After they sign up via a Tor hidden service, customers only need to specify the Bitcoin address they want to use for collecting the ransom and they are good to go. Cybercriminals are provided access to a simple administration panel that they can use to configure the malware and see statistics on their campaign.
Ransomware can be highly profitable and many such threats have been spotted over the past months. Ransom32 caught the attention of Emsisoft researchers because the malware file is 22 Mb in size, much bigger than most other pieces of ransomware, which usually don’t exceed 1 Mb.
An analysis of Ransom32 revealed that the malware file is a self-extracting WinRAR archive designed to use SFX script commands to unpack its components and install the threat.
The actual malware code is stored in a file named “chrome.exe.” While it looks like the executable for Google’s Chrome web browser, chrome.exe is actually a file packaged using NW.js.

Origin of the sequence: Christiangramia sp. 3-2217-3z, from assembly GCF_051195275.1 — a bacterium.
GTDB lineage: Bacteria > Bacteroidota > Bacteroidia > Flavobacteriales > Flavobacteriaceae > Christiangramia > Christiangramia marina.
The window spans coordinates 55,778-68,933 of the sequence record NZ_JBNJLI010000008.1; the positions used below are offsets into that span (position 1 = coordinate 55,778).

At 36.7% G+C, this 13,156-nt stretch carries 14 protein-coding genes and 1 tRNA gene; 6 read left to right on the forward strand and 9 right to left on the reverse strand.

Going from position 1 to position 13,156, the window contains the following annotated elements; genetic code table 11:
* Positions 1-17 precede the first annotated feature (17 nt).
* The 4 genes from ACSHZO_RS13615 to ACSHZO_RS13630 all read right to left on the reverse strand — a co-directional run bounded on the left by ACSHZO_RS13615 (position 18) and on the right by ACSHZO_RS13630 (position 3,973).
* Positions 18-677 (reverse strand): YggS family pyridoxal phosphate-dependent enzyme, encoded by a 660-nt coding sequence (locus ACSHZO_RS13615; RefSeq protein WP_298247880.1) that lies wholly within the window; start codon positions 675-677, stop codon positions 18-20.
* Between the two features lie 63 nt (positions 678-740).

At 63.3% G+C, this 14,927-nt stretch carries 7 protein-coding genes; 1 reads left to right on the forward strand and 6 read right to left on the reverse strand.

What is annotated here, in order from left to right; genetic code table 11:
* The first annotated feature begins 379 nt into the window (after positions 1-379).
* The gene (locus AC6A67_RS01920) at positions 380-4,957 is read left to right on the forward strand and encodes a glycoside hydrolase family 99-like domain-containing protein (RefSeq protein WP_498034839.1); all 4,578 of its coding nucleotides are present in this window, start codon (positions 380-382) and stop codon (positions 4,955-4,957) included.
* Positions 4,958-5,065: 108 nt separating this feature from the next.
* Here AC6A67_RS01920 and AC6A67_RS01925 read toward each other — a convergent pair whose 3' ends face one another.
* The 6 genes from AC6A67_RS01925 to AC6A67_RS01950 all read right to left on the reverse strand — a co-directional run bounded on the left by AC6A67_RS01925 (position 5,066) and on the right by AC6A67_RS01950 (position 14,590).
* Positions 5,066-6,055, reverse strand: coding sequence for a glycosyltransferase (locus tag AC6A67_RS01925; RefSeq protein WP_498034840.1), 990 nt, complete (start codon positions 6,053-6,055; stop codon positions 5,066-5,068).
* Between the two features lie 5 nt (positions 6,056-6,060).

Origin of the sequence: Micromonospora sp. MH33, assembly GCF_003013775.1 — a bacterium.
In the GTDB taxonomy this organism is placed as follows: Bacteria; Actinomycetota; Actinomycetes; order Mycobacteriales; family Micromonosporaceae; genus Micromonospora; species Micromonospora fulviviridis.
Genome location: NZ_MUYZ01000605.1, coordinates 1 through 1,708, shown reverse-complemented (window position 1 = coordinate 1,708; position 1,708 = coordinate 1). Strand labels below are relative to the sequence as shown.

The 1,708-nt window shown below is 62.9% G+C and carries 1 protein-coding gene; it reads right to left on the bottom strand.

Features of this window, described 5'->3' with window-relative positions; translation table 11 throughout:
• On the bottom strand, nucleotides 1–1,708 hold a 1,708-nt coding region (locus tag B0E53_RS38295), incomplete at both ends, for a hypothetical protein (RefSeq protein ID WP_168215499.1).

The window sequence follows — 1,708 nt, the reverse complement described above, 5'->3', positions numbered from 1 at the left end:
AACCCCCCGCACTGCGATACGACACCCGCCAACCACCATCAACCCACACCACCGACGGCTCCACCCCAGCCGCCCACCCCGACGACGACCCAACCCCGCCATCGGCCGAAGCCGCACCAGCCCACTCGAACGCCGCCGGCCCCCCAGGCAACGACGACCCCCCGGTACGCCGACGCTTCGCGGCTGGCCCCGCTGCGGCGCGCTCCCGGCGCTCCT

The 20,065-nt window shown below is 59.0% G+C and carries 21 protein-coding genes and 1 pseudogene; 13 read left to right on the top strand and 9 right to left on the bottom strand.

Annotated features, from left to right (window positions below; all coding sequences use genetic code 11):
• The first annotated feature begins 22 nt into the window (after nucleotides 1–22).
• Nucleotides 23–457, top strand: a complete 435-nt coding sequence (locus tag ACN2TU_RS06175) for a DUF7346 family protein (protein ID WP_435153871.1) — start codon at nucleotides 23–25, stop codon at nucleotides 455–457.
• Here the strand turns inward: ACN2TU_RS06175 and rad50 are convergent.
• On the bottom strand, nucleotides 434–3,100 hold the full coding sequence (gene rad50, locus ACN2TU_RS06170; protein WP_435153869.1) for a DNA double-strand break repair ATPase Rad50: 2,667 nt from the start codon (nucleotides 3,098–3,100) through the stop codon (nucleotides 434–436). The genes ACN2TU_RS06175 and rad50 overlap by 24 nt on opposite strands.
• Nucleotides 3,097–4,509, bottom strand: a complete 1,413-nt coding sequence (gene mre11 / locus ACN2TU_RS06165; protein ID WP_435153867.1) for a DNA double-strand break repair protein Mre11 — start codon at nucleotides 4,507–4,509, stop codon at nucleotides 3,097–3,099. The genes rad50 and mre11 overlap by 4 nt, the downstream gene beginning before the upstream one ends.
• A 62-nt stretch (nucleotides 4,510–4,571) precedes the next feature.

Researchers have so far only spotted Ransom32 samples for Windows systems, but since NW.js applications can be run on multiple platforms, cybercriminals could in theory package versions of the ransomware that work on Linux and Mac OS X as well.
Since the malware uses legitimate components of NW.js to function properly, it’s less likely to be detected by security products. In fact, one of the Ransom32 samples analyzed by Emsisoft is currently only detected by a handful of antiviruses, despite the fact that it was first discovered two weeks ago.
Once it infects a computer, the malware looks for various types of files and encrypts them, including images, databases, source code, documents, and media files. System directories are not targeted, most likely to prevent damaging the operating system.
Files are encrypted using AES-128 with a new key generated for every file. Victims are allowed to decrypt one file for free, but there is no indication that the ransomware’s encryption mechanism is flawed, which might allow users to recover their files without paying the ransom, such as in the case of the recently discovered Linux.Encoder malware.
Victims are instructed to pay 0.1 Bitcoin ($45) to recover the files, but the amount increases to 1 Bitcoin ($450) if the ransom is not paid within four days. The ransom note informs users that the keys needed for decryption will be destroyed permanently after one week.